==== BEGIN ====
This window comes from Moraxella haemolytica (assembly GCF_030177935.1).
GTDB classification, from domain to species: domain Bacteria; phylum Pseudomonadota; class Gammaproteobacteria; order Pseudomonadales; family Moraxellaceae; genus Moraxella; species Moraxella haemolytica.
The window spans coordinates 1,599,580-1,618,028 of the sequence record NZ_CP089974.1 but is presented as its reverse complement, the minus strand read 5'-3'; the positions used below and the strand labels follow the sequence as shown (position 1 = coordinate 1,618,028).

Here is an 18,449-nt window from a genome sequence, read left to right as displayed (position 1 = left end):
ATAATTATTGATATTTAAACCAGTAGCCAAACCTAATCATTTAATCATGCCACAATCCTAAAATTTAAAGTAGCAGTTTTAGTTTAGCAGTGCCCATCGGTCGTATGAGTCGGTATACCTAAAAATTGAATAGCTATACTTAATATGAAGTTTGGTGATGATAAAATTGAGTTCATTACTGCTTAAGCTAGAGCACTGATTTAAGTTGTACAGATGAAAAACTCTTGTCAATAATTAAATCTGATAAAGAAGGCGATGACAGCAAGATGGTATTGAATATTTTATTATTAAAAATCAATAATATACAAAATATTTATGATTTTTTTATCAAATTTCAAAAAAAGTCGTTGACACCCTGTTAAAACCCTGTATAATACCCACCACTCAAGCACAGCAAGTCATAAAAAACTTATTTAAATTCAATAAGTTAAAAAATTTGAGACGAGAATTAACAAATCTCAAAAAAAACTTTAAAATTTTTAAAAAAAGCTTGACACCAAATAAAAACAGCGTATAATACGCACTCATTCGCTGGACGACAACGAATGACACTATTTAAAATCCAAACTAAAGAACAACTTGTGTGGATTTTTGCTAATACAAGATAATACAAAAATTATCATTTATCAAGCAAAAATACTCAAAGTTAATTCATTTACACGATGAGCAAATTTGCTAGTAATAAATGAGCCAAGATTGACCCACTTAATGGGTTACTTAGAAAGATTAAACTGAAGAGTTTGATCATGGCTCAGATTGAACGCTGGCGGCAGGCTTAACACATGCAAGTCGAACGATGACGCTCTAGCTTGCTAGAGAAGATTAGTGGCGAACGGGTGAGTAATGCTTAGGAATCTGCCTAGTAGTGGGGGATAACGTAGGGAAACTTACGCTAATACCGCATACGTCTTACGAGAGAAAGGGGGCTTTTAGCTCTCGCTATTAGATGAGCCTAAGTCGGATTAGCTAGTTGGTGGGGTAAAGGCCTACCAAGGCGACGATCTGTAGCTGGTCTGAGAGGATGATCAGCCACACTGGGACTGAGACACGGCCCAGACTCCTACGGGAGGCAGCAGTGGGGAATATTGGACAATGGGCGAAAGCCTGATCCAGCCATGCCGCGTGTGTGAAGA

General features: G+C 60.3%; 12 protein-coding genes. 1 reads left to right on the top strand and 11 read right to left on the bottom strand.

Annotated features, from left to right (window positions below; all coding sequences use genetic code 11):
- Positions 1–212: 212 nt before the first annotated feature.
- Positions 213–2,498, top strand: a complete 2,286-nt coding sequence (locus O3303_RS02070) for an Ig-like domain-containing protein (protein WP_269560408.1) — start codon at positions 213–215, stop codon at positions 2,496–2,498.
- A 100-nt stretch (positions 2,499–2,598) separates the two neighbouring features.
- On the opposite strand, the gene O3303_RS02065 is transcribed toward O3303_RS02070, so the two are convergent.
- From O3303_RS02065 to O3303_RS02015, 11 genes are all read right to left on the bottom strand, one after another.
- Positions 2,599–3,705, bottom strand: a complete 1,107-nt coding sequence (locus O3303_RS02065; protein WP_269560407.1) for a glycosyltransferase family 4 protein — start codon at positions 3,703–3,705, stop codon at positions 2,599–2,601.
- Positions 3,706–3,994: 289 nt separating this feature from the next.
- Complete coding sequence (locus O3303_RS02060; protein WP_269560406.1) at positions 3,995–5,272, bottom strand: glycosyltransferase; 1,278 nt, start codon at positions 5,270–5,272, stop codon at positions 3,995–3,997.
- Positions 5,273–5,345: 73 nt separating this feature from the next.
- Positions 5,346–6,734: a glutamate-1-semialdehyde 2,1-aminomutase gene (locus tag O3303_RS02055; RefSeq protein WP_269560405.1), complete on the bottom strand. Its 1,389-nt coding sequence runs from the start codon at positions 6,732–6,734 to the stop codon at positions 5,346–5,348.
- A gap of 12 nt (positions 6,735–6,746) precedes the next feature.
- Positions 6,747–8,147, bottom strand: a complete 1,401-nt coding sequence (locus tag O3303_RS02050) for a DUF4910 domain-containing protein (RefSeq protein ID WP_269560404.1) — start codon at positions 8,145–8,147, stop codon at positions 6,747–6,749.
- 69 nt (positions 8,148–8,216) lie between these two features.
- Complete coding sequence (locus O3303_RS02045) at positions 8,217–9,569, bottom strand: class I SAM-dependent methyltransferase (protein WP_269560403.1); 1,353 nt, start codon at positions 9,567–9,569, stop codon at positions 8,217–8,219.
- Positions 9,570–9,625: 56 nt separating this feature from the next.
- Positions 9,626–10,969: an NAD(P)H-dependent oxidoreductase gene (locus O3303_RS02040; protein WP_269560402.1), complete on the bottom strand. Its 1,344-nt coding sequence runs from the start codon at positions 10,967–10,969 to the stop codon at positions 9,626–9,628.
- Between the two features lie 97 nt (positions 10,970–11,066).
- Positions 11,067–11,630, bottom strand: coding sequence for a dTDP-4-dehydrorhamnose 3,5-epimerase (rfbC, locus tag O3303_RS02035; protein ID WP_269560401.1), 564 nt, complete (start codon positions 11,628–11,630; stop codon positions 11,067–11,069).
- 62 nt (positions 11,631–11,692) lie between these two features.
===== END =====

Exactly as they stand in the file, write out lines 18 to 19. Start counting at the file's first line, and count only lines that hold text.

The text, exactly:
- A gap of 12 nt (positions 6,735–6,746) precedes the next feature.
- Positions 6,747–8,147, bottom strand: a complete 1,401-nt coding sequence (locus tag O3303_RS02050) for a DUF4910 domain-containing protein (RefSeq protein ID WP_269560404.1) — start codon at positions 8,145–8,147, stop codon at positions 6,747–6,749.